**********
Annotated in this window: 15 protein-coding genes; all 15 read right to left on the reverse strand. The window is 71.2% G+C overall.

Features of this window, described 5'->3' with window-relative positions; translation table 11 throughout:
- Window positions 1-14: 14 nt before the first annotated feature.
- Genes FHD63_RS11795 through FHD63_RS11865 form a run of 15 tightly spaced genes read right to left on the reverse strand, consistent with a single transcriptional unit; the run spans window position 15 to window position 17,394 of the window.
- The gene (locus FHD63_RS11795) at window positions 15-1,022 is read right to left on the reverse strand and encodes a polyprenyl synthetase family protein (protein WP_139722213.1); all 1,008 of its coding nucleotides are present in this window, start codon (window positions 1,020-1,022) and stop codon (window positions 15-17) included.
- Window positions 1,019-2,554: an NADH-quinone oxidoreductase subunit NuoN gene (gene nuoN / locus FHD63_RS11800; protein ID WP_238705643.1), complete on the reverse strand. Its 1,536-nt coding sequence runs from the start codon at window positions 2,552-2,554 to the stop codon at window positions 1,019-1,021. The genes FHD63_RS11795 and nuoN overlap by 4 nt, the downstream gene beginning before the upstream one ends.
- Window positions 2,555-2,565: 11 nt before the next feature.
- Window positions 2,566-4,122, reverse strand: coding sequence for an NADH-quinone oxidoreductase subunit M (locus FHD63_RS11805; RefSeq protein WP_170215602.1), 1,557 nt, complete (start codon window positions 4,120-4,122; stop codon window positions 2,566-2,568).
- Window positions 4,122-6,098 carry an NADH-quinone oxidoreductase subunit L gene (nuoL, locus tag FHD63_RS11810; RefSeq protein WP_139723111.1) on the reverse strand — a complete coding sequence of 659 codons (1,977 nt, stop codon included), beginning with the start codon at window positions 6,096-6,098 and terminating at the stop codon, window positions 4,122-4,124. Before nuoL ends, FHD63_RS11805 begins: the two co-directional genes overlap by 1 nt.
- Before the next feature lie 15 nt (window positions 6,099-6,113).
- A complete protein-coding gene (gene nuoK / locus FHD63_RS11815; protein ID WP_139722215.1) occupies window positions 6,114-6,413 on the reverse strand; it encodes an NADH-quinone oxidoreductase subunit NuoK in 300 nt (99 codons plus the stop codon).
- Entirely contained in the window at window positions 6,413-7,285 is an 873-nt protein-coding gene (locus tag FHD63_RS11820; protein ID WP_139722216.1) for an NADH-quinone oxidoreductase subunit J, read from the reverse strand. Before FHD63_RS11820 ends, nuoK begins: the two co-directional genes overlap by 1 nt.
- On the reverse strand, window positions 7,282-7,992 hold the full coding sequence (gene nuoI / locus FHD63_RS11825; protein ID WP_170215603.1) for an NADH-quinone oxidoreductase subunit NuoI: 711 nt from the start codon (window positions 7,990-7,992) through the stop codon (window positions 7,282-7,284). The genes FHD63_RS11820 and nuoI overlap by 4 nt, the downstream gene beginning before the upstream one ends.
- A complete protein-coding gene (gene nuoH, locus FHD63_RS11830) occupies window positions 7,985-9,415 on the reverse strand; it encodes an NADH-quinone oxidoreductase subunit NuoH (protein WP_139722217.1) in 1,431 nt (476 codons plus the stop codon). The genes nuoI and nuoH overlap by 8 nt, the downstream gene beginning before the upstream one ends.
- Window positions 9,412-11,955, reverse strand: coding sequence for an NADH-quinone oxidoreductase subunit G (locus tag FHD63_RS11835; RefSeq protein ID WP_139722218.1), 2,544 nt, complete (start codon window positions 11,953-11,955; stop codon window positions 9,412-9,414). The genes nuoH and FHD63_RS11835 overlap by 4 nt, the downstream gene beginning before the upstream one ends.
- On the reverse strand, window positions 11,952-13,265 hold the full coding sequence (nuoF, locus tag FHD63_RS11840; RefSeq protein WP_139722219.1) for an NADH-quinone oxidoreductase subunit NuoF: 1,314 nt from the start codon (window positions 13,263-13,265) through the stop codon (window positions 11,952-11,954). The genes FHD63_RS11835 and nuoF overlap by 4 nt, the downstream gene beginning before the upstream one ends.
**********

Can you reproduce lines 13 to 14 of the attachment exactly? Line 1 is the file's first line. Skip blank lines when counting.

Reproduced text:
- On the reverse strand, window positions 7,282-7,992 hold the full coding sequence (gene nuoI / locus FHD63_RS11825; protein ID WP_170215603.1) for an NADH-quinone oxidoreductase subunit NuoI: 711 nt from the start codon (window positions 7,990-7,992) through the stop codon (window positions 7,282-7,284). The genes FHD63_RS11820 and nuoI overlap by 4 nt, the downstream gene beginning before the upstream one ends.
- A complete protein-coding gene (gene nuoH, locus FHD63_RS11830) occupies window positions 7,985-9,415 on the reverse strand; it encodes an NADH-quinone oxidoreductase subunit NuoH (protein WP_139722217.1) in 1,431 nt (476 codons plus the stop codon). The genes nuoI and nuoH overlap by 8 nt, the downstream gene beginning before the upstream one ends.